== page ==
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So, I have an app that is using requireJS. Quite happily. For the most part.

This app makes use of Socket.IO. Socket.IO is being provided by nodejs, and does not run on the same port as the main webserver.

To deal with this, in our main js file, we do something like this:

    var hostname = window.location.hostname;
    var socketIoPath = "http://" + hostname + ":3000/";
        baseUrl: "/",
        paths: {
            app           : "scripts/appapp",
            ""   : socketIoPath

More complicated than this, but you get the gist.

Now, in interactive mode, this works swimingly.

The ugliness starts when we try to use r.js to compile this (technically we're using grunt to run r.js, but that's besides the point).

In the config for r.js, we set an empty path for (to avoid it failing to pull in), and we set our main file as the mainConfigFile.

The compiler yells about this, saying:

Running "requirejs:dist" (requirejs) task
>> Error: Error: The config in mainConfigFile /…/client.js cannot be used because it cannot be evaluated correctly while running in the optimizer. Try only using a config that is also valid JSON, or do not use mainConfigFile and instead copy the config values needed into a build file or command line arguments given to the optimizer.
>>     at (/…/r.js:23636:23)

Now, near as I can figure, this is due to the fact that I'm using a variable to set the path for "". If i take this out, require runs great, but i can't run the raw from a server. If I leave it is, my debug server is happy, but the build breaks.

Is there a way that I can lazily assign the path of "" at runtime so that it doesn't have to go into the requirejs.config() methos at that point?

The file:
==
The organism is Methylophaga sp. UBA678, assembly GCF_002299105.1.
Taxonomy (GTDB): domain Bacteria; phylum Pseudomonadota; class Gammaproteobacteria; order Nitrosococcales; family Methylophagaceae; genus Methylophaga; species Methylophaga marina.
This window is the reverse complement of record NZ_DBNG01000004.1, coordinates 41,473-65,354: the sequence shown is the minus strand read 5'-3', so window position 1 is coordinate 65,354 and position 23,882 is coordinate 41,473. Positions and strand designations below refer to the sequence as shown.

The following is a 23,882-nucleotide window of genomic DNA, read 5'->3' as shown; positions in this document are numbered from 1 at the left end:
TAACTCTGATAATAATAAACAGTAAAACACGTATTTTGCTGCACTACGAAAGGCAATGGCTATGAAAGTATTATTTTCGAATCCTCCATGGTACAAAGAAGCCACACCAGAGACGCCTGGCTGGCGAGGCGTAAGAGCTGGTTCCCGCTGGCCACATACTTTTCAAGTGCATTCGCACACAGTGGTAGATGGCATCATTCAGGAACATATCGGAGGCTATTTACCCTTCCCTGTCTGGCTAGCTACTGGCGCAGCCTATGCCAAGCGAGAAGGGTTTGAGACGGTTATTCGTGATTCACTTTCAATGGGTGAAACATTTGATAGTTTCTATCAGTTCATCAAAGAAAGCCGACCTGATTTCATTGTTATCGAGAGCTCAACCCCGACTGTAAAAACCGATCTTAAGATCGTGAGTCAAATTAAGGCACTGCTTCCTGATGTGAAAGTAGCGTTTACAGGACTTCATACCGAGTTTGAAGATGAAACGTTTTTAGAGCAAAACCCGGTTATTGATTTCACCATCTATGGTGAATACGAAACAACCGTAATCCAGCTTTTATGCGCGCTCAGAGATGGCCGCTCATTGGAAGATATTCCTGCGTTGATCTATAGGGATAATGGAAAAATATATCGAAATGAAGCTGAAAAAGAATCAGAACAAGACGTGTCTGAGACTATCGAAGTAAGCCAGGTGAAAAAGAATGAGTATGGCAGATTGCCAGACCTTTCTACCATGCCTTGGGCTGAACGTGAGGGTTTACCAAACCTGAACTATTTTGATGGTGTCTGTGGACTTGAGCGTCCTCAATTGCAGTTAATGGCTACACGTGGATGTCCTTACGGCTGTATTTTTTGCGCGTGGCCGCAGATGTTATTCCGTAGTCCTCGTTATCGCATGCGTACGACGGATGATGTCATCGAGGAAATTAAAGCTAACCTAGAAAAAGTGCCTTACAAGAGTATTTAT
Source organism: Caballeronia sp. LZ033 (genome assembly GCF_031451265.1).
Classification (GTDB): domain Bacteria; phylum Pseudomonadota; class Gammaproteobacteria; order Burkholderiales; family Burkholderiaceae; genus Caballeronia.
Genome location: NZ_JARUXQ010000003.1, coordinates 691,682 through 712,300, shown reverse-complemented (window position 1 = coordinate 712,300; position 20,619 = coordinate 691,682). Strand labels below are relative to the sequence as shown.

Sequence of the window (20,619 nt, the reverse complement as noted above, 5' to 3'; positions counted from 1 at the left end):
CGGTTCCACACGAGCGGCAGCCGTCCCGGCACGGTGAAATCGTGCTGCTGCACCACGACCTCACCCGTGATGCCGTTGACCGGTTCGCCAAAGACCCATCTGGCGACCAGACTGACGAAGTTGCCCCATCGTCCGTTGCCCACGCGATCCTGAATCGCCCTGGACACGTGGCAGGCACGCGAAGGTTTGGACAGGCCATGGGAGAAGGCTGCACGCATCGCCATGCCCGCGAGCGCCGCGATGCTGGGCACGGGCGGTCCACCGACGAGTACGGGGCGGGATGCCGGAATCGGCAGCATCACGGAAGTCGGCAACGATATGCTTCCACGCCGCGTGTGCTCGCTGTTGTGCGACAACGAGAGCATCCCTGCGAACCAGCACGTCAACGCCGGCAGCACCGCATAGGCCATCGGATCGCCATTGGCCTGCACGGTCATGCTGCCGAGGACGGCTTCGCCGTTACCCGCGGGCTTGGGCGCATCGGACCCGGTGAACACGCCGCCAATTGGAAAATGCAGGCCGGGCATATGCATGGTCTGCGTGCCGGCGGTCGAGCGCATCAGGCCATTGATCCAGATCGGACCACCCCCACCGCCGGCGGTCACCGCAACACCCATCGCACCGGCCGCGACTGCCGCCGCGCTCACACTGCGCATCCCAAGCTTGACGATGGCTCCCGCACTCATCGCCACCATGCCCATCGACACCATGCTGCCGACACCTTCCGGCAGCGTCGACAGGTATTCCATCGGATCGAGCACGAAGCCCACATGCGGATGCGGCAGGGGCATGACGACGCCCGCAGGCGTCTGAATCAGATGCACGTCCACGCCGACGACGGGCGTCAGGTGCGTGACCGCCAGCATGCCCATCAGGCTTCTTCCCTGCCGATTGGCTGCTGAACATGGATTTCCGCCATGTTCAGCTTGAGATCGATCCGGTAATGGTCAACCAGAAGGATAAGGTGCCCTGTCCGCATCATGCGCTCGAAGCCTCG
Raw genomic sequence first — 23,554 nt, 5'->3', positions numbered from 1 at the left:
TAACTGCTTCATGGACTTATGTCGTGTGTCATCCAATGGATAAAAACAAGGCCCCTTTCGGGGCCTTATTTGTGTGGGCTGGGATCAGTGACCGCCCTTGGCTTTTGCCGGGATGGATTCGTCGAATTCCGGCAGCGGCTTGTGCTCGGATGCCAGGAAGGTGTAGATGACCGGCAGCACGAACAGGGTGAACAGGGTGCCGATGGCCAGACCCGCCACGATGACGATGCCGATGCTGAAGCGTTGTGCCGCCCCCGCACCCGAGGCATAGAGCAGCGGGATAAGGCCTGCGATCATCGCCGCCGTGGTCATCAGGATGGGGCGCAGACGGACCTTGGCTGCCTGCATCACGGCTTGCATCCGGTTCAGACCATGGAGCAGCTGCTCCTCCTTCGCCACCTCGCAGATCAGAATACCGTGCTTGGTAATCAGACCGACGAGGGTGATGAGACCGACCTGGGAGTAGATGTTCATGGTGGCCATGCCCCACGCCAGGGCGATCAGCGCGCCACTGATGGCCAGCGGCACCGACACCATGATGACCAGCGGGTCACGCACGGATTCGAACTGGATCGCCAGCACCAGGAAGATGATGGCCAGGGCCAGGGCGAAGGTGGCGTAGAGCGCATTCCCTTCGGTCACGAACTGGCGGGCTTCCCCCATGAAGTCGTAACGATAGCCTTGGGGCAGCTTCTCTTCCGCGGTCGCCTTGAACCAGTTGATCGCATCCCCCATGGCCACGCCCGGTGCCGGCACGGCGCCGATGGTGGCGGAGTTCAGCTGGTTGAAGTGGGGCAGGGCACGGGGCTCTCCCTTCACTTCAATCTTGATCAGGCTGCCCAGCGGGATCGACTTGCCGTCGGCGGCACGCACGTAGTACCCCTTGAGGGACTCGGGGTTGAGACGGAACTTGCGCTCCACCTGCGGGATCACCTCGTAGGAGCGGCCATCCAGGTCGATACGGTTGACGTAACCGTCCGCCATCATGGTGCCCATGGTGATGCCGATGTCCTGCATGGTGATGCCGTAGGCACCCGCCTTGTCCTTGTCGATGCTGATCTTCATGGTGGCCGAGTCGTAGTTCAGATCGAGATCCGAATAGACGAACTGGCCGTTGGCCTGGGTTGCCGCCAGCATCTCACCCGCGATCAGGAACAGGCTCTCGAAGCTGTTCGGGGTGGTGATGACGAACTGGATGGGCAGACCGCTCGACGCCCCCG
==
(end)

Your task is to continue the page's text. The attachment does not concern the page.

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up vote 2 down vote accepted

Edit: Did some extensive research on this. Here are the results.

Loading from CDN with RequireJS is possible with a build. However, if you're using the smaller Almond loader, it's not possible.

This leaves you with two options:

  1. Use almond along with a local copy of the file in your build.
  2. Use the full require.js loader and try to use a CDN.
  3. Use a <script> tag just for that resource.

I say try for #2 because there are some caveats. You'll need to include require.js in your HTML with the data-main attribute for your built file. But if you do this, require and define will be global functions, allowing users to require any of your internal modules and mess around with them. If you're okay with this, you'll need to follow the "empty: scheme" in your build config (but not in your main config).

But the fact remains that you now have another HTTP request. If you only want one built file, which includes the require.js loader, you'll need to optimize for only one file.

Now, if you want to avoid users being able to require your modules, you'll have to do something like wrap:true in your build. But as far as I can tell, once your module comes down from CDN, if it's AMD, it's going to look for a global define function to register itself with, and that won't exist because it's now wrapped in a closure.

The lesson I took away from all this: inline your resources to your build. It makes sense. You reduce HTTP requests, minify it all and get gzip compression. You don't expose your modules to the world and everything is a lot simpler. If you cache your resources properly you won't even need to worry about it.

But since new versions of don't like AMD, here's how I did it. Make sure to include the <script> tag before requirejs. Then create a requirejs module named with the following contents:

define([], function () {
  var io =; = null;

  return io;

Set the path like so: '': 'core/' or wherever you want.

And require it as normal! The build works fine this way.

Original answer

Is it possible that you could make use of the path config fallbacks specified in the RequireJS API? Maybe you could save the file locally as a fallback so your build will work.

The GitHub repository specifies that you can serve the client with the files in the package's dist/ directory.

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